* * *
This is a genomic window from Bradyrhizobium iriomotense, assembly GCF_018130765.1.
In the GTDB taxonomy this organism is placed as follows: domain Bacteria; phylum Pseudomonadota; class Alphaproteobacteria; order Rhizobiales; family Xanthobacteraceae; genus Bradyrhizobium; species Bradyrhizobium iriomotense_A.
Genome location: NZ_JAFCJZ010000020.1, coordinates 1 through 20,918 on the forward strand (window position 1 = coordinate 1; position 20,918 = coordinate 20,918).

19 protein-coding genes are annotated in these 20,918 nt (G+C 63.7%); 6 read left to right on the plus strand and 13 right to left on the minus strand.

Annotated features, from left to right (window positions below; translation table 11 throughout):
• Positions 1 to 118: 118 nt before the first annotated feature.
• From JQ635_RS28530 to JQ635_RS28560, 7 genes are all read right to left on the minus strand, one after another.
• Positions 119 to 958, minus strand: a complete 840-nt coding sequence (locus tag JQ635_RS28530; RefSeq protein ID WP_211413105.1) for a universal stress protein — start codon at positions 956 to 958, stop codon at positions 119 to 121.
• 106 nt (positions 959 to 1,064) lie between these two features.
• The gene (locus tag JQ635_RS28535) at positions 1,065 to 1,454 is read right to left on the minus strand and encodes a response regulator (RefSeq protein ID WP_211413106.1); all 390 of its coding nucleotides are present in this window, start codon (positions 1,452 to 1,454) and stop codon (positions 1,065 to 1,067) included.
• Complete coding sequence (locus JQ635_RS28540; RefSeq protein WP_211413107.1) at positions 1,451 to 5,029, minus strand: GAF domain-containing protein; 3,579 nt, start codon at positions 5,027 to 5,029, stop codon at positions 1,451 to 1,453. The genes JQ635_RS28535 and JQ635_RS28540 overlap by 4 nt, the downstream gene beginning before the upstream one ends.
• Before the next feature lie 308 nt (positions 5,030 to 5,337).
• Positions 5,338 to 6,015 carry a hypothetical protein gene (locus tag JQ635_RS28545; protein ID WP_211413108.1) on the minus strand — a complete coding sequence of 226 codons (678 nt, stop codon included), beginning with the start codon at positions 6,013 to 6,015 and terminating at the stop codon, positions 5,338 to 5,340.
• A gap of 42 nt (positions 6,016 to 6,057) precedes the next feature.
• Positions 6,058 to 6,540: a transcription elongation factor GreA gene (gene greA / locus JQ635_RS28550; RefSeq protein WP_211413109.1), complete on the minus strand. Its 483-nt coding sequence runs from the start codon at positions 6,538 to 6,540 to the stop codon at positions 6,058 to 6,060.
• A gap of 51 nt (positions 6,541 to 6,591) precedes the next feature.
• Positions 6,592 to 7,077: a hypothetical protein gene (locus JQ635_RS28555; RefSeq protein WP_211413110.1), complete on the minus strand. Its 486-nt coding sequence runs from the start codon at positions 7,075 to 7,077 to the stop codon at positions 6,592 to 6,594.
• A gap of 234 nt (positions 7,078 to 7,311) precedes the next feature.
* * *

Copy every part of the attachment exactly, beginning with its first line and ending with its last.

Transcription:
This is a genomic window from Bradyrhizobium iriomotense, assembly GCF_018130765.1.
In the GTDB taxonomy this organism is placed as follows: domain Bacteria; phylum Pseudomonadota; class Alphaproteobacteria; order Rhizobiales; family Xanthobacteraceae; genus Bradyrhizobium; species Bradyrhizobium iriomotense_A.
Genome location: NZ_JAFCJZ010000020.1, coordinates 1 through 20,918 on the forward strand (window position 1 = coordinate 1; position 20,918 = coordinate 20,918).

19 protein-coding genes are annotated in these 20,918 nt (G+C 63.7%); 6 read left to right on the plus strand and 13 right to left on the minus strand.

Annotated features, from left to right (window positions below; translation table 11 throughout):
• Positions 1 to 118: 118 nt before the first annotated feature.
• From JQ635_RS28530 to JQ635_RS28560, 7 genes are all read right to left on the minus strand, one after another.
• Positions 119 to 958, minus strand: a complete 840-nt coding sequence (locus tag JQ635_RS28530; RefSeq protein ID WP_211413105.1) for a universal stress protein — start codon at positions 956 to 958, stop codon at positions 119 to 121.
• 106 nt (positions 959 to 1,064) lie between these two features.
• The gene (locus tag JQ635_RS28535) at positions 1,065 to 1,454 is read right to left on the minus strand and encodes a response regulator (RefSeq protein ID WP_211413106.1); all 390 of its coding nucleotides are present in this window, start codon (positions 1,452 to 1,454) and stop codon (positions 1,065 to 1,067) included.
• Complete coding sequence (locus JQ635_RS28540; RefSeq protein WP_211413107.1) at positions 1,451 to 5,029, minus strand: GAF domain-containing protein; 3,579 nt, start codon at positions 5,027 to 5,029, stop codon at positions 1,451 to 1,453. The genes JQ635_RS28535 and JQ635_RS28540 overlap by 4 nt, the downstream gene beginning before the upstream one ends.
• Before the next feature lie 308 nt (positions 5,030 to 5,337).
• Positions 5,338 to 6,015 carry a hypothetical protein gene (locus tag JQ635_RS28545; protein ID WP_211413108.1) on the minus strand — a complete coding sequence of 226 codons (678 nt, stop codon included), beginning with the start codon at positions 6,013 to 6,015 and terminating at the stop codon, positions 5,338 to 5,340.
• A gap of 42 nt (positions 6,016 to 6,057) precedes the next feature.
• Positions 6,058 to 6,540: a transcription elongation factor GreA gene (gene greA / locus JQ635_RS28550; RefSeq protein WP_211413109.1), complete on the minus strand. Its 483-nt coding sequence runs from the start codon at positions 6,538 to 6,540 to the stop codon at positions 6,058 to 6,060.
• A gap of 51 nt (positions 6,541 to 6,591) precedes the next feature.
• Positions 6,592 to 7,077: a hypothetical protein gene (locus JQ635_RS28555; RefSeq protein WP_211413110.1), complete on the minus strand. Its 486-nt coding sequence runs from the start codon at positions 7,075 to 7,077 to the stop codon at positions 6,592 to 6,594.
• A gap of 234 nt (positions 7,078 to 7,311) precedes the next feature.